Deciphera Pharmaceuticals Presents: Living with Systemic Mastocytosis (SM) WebEx

Oct 03, 2018

On Tuesday, October 9, 2018, at 11 AM, EDT, Deciphera Pharmaceuticals will be hosting a webinar for the Systemic Mastocytosis (SM) community about Living with Systemic Mastocytosis, and Deciphera Pharmaceuticals’ ongoing clinical trial of DCC-2618, an investigational drug being testing in people with smoldering and advanced forms of Systemic Mastocytosis.

Oliver Rosen, MD, Chief Medical Officer at Deciphera Pharmaceuticals, and Kathy Gram, RN, Head of Patient Advocacy, will present an overview of Deciphera Pharmaceuticals and information about living with SM, as well as previously published data on DCC-2618 and some information about the ongoing clinical trial.

If interested in submitting questions in advance of the webinar please email them to questions@deciphera.com by October 7th.

Webinar connection information:

Viewing Link: https://connectpro48671972.adobeconnect.com/_a984278199/rwkdgtlhc8x4/
Dial-in Number: 1-877-594-8353

Access Code: 46721740

 

After the webinar, a video of the presentation will be available for 30 days, starting on Tuesday, October 16th, at the following link: https://www.deciphera.com/patients/patient-resources/

 

DCC-2618

Deciphera Pharmaceuticals is in Phase 1 of its ongoing expansion clinical trial of treatment with DCC-2618. DCC-2618 is a kinase switch control inhibitor being tested as a potential treatment for gastrointestinal stromal tumors (GISTs), systemic mastocytosis (SM), gliomas, and other solid tumors driven by KIT kinase or PDGFRα kinase.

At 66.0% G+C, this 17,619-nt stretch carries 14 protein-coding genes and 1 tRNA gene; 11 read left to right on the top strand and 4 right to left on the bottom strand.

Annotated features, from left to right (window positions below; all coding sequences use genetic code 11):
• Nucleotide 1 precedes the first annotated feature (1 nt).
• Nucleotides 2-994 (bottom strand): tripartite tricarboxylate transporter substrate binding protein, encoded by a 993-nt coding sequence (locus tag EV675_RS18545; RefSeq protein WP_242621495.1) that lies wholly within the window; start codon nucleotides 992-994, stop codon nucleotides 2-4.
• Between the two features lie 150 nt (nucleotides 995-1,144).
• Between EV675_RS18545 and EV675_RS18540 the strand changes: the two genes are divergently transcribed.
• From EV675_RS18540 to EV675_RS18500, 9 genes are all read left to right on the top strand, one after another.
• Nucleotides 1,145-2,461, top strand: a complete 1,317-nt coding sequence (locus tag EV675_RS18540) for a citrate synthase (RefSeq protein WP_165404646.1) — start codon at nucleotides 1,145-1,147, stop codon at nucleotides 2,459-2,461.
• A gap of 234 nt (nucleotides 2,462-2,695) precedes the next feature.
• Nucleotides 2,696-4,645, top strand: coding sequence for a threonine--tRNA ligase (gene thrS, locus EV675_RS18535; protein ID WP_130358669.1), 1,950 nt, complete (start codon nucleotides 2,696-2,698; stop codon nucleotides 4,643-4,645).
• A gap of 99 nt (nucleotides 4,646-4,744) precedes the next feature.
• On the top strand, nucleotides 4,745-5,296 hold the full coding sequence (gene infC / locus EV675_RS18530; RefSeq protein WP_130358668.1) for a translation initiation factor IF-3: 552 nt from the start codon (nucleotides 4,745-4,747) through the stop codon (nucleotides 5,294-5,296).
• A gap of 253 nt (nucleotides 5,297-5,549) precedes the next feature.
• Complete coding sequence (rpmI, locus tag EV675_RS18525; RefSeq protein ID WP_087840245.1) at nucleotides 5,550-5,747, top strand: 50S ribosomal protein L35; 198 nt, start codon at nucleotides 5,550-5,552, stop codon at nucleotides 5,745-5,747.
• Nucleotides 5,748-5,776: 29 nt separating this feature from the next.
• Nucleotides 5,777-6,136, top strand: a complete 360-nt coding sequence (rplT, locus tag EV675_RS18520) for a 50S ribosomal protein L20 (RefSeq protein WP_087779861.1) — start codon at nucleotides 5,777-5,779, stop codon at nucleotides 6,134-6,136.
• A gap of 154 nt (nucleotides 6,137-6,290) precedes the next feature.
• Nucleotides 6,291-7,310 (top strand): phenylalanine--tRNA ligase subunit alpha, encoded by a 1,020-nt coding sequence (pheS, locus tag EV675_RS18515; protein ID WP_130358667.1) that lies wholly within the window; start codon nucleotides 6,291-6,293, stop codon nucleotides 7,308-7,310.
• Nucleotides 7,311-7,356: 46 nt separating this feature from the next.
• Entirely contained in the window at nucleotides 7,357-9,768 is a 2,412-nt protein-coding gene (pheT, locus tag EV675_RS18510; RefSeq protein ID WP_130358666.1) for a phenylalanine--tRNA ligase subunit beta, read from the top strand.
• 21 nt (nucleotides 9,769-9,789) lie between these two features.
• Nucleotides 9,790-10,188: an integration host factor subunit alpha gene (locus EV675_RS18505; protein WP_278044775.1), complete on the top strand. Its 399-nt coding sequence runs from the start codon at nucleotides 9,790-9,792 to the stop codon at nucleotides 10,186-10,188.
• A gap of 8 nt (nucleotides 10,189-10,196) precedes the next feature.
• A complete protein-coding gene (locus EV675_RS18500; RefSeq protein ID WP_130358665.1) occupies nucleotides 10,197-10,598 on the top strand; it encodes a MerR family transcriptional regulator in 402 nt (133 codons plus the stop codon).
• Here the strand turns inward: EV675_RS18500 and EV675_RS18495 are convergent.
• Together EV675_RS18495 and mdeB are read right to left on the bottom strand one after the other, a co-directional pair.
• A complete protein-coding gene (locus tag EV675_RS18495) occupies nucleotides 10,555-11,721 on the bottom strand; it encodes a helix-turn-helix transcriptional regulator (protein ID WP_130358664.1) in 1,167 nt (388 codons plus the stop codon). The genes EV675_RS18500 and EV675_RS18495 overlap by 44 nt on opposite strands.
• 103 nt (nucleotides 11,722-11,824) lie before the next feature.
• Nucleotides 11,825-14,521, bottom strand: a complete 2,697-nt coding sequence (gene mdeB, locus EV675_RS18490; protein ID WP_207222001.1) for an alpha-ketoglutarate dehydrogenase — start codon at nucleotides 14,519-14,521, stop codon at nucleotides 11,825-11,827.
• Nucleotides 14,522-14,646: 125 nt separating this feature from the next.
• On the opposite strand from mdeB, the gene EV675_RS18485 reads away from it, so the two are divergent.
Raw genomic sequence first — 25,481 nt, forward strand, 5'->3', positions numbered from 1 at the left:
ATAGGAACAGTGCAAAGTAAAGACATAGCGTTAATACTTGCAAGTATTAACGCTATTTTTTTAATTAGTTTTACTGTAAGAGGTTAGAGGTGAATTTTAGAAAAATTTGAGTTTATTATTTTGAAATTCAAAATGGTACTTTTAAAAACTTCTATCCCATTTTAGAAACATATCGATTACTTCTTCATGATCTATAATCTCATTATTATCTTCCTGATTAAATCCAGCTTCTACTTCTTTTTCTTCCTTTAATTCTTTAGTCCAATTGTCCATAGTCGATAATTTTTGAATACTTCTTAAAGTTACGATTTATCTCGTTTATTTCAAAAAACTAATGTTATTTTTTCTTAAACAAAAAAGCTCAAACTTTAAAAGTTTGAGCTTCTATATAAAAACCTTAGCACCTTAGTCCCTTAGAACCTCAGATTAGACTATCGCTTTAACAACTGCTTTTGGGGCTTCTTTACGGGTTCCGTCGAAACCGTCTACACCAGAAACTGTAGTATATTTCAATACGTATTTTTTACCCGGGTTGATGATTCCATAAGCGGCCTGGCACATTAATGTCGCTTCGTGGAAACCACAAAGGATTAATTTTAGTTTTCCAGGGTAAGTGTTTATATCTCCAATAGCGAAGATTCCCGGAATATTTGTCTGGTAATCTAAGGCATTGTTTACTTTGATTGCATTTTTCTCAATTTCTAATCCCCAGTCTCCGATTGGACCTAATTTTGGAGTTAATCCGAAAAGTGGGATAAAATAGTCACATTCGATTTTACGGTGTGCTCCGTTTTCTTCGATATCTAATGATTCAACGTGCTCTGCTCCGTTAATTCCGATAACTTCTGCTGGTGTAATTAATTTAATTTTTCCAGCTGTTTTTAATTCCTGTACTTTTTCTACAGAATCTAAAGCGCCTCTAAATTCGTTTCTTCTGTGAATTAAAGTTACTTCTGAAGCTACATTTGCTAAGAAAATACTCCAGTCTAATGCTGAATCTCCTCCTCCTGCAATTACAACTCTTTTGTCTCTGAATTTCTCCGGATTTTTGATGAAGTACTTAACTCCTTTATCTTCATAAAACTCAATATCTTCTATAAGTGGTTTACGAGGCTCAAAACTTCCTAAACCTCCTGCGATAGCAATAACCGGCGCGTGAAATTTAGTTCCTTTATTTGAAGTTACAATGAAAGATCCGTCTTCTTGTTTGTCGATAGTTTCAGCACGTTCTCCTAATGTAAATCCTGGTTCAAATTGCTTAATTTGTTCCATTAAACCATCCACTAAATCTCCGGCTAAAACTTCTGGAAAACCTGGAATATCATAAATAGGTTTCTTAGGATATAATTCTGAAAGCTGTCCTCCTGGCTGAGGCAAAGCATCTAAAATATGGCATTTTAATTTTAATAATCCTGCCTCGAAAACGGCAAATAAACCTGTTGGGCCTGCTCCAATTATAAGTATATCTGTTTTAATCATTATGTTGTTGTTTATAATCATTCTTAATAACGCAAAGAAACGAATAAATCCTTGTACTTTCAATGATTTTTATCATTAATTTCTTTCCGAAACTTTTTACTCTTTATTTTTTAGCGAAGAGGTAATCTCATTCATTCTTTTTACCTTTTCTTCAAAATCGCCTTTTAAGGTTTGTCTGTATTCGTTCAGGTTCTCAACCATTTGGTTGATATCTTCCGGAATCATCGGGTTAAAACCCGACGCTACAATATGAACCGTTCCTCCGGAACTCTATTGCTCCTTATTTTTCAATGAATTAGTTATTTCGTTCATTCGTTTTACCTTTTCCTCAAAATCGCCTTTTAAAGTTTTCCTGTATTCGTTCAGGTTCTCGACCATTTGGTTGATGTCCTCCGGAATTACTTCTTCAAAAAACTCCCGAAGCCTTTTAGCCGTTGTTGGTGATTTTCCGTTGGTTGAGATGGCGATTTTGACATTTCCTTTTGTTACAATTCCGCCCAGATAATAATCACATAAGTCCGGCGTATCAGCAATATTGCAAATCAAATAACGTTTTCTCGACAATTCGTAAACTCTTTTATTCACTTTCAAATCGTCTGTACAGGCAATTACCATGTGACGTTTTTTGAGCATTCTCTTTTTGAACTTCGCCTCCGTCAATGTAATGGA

Deciphera Pharmaceuticals’ goal is to focus on the development of DCC-2618 in patient subgroups where there is a significant unmet medical need.

Approximately 94% of SM patients are reported to have a somatic D816V mutation in KIT. This D816V mutation is a gain-of-function mutation in the KIT activation switch, which leads to unregulated KIT activation. The KIT receptor, which is widely expressed on mast cells, stimulates signaling pathways that control cell growth, differentiation, and survival. The D816V gain-of-function mutation enables mast cells to proliferate in the absence of normal activation signals.

Patients who are interested in exploring participation in the ongoing Phase 1 expansion clinical trial can learn more at clinicaltrials.gov or by emailing Jama Pitman at clinicaltrials@deciphera.com for a referral to a participating trial site.